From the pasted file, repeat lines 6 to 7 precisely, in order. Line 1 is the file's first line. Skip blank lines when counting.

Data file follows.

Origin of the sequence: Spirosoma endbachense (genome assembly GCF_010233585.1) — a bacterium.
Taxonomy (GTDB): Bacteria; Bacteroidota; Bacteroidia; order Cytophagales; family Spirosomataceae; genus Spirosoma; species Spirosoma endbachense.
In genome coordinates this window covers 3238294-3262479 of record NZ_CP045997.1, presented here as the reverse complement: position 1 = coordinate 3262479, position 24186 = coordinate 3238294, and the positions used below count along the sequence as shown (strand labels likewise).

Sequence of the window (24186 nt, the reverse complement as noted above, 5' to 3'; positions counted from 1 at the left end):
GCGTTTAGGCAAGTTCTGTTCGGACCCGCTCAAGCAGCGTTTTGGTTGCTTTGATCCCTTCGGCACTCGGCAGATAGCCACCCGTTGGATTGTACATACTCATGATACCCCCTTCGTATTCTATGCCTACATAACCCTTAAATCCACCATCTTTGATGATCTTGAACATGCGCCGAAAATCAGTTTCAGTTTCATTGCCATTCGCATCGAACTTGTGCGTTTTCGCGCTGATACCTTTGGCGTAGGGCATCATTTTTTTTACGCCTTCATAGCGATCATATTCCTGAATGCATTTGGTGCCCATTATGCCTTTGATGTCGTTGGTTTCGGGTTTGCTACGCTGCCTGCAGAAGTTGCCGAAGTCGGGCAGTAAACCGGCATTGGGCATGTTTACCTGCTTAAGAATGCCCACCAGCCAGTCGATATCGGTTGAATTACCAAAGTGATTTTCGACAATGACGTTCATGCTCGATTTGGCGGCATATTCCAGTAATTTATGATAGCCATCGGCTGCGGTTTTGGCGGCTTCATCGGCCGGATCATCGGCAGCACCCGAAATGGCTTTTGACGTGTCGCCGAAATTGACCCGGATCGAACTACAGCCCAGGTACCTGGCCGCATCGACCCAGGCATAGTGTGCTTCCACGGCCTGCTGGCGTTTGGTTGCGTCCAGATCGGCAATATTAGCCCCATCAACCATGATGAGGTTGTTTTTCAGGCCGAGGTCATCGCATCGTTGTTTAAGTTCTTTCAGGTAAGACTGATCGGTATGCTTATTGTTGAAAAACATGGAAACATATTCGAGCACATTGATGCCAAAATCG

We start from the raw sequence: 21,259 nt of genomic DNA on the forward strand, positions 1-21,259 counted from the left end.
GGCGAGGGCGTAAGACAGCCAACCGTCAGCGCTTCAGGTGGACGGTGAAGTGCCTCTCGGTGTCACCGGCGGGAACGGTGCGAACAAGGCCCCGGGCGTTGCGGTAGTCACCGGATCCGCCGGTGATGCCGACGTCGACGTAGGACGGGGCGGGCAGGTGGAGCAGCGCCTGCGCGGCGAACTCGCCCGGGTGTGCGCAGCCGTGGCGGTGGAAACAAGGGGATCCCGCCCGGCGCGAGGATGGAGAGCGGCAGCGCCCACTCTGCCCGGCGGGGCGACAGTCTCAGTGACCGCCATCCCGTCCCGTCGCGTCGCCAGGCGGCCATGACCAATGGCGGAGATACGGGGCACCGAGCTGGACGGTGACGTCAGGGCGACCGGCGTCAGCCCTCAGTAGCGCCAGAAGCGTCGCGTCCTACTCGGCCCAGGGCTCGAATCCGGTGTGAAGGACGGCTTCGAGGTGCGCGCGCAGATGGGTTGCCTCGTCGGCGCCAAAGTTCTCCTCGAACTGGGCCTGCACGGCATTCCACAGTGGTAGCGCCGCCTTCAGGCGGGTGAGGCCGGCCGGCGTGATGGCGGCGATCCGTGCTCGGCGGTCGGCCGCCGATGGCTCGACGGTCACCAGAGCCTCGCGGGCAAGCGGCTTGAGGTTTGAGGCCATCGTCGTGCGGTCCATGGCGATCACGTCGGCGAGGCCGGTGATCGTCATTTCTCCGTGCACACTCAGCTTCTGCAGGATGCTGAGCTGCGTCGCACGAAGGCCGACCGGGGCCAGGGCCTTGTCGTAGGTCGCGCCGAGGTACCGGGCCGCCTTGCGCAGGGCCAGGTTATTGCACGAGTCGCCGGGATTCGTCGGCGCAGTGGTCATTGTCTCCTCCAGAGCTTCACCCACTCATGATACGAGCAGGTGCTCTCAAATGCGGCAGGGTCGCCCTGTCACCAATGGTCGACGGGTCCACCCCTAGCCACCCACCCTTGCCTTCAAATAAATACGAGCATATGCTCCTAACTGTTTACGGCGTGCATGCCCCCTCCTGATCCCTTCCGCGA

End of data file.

We start from the raw sequence: 21,259 nt of genomic DNA on the forward strand, positions 1-21,259 counted from the left end.
GGCGAGGGCGTAAGACAGCCAACCGTCAGCGCTTCAGGTGGACGGTGAAGTGCCTCTCGGTGTCACCGGCGGGAACGGTGCGAACAAGGCCCCGGGCGTTGCGGTAGTCACCGGATCCGCCGGTGATGCCGACGTCGACGTAGGACGGGGCGGGCAGGTGGAGCAGCGCCTGCGCGGCGAACTCGCCCGGGTGTGCGCAGCCGTGGCGGTGGAAACAAGGGGATCCCGCCCGGCGCGAGGATGGAGAGCGGCAGCGCCCACTCTGCCCGGCGGGGCGACAGTCTCAGTGACCGCCATCCCGTCCCGTCGCGTCGCCAGGCGGCCATGACCAATGGCGGAGATACGGGGCACCGAGCTGGACGGTGACGTCAGGGCGACCGGCGTCAGCCCTCAGTAGCGCCAGAAGCGTCGCGTCCTACTCGGCCCAGGGCTCGAATCCGGTGTGAAGGACGGCTTCGAGGTGCGCGCGCAGATGGGTTGCCTCGTCGGCGCCAAAGTTCTCCTCGAACTGGGCCTGCACGGCATTCCACAGTGGTAGCGCCGCCTTCAGGCGGGTGAGGCCGGCCGGCGTGATGGCGGCGATCCGTGCTCGGCGGTCGGCCGCCGATGGCTCGACGGTCACCAGAGCCTCGCGGGCAAGCGGCTTGAGGTTTGAGGCCATCGTCGTGCGGTCCATGGCGATCACGTCGGCGAGGCCGGTGATCGTCATTTCTCCGTGCACACTCAGCTTCTGCAGGATGCTGAGCTGCGTCGCACGAAGGCCGACCGGGGCCAGGGCCTTGTCGTAGGTCGCGCCGAGGTACCGGGCCGCCTTGCGCAGGGCCAGGTTATTGCACGAGTCGCCGGGATTCGTCGGCGCAGTGGTCATTGTCTCCTCCAGAGCTTCACCCACTCATGATACGAGCAGGTGCTCTCAAATGCGGCAGGGTCGCCCTGTCACCAATGGTCGACGGGTCCACCCCTAGCCACCCACCCTTGCCTTCAAATAAATACGAGCATATGCTCCTAACTGTTTACGGCGTGCATGCCCCCTCCTGATCCCTTCCGCGA